The neighborhood barbershop has long been a place for open dialogue. Now, Atlanta police are joining the conversation in a monthly series called “Clippers and Cops.”
Founded a year ago by veteran Atlanta Police Department Detective Tyrone Dennis, Clippers and Cops aims to dismantle the disconnect between law enforcement and the community it serves. Monthly meetings are typically held in different community barbershops throughout Atlanta. This school year, Clippers and Cops has created a customized program for South Atlanta High School.
At the Sept. 19 kickoff event, South Atlanta High School hosted Clippers and Cops in open conversation with Law Pathway students.
“The Clippers and Cops presentation to my law program students was absolutely inspiring, totally real, and genuinely impactful,” said Thomas Dunn, law and justice teacher. “My students were engaged, entertained, educated and mesmerized. The best guest speaker program I have ever seen. This program is the epitome of what community policing should look like.”
Students agreed. It seems what Dunn’s 10th grade class appreciated most were the cops’ down-to-earth personalities and relatability:
“The cops that came into our class to speak were straight up,” said KaNiya Terry. “When I think of cops, I do not think of guys like them. I think of mean and ready-to-kill-anybody cops. The six men who came were very outspoken, and they made me rethink about cops in a positive way. We should have more cops like them in our community – cops that actually care about their community. They even inspired some students in my class to chase their dreams and never give up. Several students even said they were going to become a cop after the presentation.”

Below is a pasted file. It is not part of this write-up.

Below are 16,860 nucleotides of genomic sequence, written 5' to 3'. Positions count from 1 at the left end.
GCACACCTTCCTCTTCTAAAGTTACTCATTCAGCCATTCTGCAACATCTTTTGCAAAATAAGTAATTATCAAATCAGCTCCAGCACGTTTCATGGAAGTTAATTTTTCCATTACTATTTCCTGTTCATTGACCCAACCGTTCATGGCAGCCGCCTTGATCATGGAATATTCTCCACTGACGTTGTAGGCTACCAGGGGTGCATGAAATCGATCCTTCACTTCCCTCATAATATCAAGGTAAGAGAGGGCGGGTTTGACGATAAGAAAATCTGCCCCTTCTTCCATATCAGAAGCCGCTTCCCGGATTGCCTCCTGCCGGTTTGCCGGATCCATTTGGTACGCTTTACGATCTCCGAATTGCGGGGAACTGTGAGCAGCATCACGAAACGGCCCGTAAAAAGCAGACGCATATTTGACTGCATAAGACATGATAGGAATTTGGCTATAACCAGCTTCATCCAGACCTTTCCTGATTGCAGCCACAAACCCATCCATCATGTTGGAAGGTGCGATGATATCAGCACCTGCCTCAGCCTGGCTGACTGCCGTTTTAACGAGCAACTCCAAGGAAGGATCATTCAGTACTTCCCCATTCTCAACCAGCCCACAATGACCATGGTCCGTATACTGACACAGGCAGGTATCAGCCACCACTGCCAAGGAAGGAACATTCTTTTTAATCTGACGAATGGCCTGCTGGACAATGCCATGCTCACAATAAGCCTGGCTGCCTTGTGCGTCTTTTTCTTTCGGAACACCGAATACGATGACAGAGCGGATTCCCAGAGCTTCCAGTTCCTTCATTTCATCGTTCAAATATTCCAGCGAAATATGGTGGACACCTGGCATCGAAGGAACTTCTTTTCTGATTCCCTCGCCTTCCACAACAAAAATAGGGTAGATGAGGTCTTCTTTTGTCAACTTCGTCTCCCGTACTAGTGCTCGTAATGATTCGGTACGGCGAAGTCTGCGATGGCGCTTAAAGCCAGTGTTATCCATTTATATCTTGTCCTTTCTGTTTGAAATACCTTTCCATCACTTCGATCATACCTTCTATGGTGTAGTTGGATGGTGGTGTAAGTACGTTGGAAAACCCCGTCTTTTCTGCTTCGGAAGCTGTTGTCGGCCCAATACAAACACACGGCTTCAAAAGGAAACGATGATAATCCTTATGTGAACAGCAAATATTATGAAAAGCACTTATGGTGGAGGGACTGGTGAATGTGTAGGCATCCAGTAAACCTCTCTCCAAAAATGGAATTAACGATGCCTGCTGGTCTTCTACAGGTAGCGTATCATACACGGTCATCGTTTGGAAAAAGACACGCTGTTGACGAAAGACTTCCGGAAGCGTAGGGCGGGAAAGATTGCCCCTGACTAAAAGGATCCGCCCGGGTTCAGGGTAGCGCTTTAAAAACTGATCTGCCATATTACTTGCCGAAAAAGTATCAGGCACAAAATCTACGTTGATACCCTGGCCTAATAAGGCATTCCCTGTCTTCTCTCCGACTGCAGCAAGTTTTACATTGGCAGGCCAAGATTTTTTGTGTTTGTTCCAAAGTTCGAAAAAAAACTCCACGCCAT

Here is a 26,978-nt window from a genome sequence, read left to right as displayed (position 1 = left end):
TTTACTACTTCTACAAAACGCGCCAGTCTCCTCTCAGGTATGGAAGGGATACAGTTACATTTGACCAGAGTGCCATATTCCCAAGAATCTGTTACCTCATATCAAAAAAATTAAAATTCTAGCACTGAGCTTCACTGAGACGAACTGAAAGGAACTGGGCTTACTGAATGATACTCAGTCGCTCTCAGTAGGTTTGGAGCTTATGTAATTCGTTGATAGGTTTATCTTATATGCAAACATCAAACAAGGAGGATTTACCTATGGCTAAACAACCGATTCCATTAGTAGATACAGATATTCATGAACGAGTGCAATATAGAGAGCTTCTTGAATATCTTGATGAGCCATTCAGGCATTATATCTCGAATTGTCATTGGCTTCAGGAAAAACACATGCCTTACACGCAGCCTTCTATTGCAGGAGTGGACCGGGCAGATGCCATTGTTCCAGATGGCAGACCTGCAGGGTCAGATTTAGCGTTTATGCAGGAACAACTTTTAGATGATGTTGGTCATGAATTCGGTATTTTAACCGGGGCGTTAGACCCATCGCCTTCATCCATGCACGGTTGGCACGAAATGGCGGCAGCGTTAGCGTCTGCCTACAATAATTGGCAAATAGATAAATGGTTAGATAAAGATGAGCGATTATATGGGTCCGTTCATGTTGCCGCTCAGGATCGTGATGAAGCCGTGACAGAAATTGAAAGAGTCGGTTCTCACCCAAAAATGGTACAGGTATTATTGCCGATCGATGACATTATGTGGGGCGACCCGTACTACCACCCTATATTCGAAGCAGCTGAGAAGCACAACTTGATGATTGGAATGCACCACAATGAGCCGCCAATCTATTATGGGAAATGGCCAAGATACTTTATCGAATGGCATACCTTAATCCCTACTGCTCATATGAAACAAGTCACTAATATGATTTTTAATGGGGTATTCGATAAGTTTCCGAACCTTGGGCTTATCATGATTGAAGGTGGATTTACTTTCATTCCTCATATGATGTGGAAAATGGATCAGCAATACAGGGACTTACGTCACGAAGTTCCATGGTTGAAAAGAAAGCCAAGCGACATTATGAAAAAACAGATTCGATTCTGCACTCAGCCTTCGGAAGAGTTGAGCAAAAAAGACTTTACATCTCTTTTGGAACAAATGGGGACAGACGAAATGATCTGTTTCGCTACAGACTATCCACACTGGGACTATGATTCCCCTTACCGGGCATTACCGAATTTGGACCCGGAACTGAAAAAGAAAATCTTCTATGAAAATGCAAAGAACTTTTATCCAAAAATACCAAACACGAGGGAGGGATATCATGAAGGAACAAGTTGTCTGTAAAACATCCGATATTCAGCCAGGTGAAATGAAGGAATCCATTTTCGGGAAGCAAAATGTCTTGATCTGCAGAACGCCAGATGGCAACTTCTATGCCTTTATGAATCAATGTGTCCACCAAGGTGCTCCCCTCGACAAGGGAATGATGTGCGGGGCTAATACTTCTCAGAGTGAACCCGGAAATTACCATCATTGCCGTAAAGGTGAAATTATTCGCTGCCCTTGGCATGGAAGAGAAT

“Clippers and Cops was really positive because they were up front about answering our tough questions with no hesitation,” said Quintay Thomas. “If there were more officers like them, the community would be more cooperative with the police.”
“What I liked about Clippers and Cops is that they came from the same type of environments as us,” said John Lawton. “They talked to us like real men. They didn’t tell us things that we wanted to hear. They kept it real, telling us about the real world and that prison life isn’t what we want as young black men.”
“Clippers and Cops was great,” said Diosis Lavalle. “They were cool as well as funny. They care about their job and their community. If there were more cops like them, it would be great. They help people to want to do better. They answered questions that other cops wouldn’t want to answer. Some students even considered wanting to be a cop because of their presentation.”
The Clippers and Cops organization has the full support of Principal Patricia Ford.
“It is my belief that law enforcement should build relationships with the community through interactions such as this, which will ultimately reduce crime and disorder,” said Dr. Ford. “My students at South Atlanta High School deserve the opportunity to come into contact with the police in such a way that will allow them to develop confidence and trust in them as a public service. We’re looking forward to a continued partnership with Atlanta Police Department.”
Detective Dennis and colleagues plan to return to South Atlanta every third Thursday to speak to Law Pathway students.
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